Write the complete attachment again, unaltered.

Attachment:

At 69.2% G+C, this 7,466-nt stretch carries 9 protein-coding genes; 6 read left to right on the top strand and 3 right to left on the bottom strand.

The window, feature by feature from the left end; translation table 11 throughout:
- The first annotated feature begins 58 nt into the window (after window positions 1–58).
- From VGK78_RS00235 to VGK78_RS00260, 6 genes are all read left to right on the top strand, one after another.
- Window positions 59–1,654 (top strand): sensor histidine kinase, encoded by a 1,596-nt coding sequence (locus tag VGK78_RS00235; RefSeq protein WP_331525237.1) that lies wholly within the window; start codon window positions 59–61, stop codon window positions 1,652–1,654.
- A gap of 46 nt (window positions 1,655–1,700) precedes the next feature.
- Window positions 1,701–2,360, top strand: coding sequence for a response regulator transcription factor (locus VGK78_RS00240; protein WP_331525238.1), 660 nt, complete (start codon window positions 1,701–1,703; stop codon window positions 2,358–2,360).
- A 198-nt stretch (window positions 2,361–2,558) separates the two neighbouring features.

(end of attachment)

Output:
At 69.2% G+C, this 7,466-nt stretch carries 9 protein-coding genes; 6 read left to right on the top strand and 3 right to left on the bottom strand.

The window, feature by feature from the left end; translation table 11 throughout:
- The first annotated feature begins 58 nt into the window (after window positions 1–58).
- From VGK78_RS00235 to VGK78_RS00260, 6 genes are all read left to right on the top strand, one after another.
- Window positions 59–1,654 (top strand): sensor histidine kinase, encoded by a 1,596-nt coding sequence (locus tag VGK78_RS00235; RefSeq protein WP_331525237.1) that lies wholly within the window; start codon window positions 59–61, stop codon window positions 1,652–1,654.
- A gap of 46 nt (window positions 1,655–1,700) precedes the next feature.
- Window positions 1,701–2,360, top strand: coding sequence for a response regulator transcription factor (locus VGK78_RS00240; protein WP_331525238.1), 660 nt, complete (start codon window positions 1,701–1,703; stop codon window positions 2,358–2,360).
- A 198-nt stretch (window positions 2,361–2,558) separates the two neighbouring features.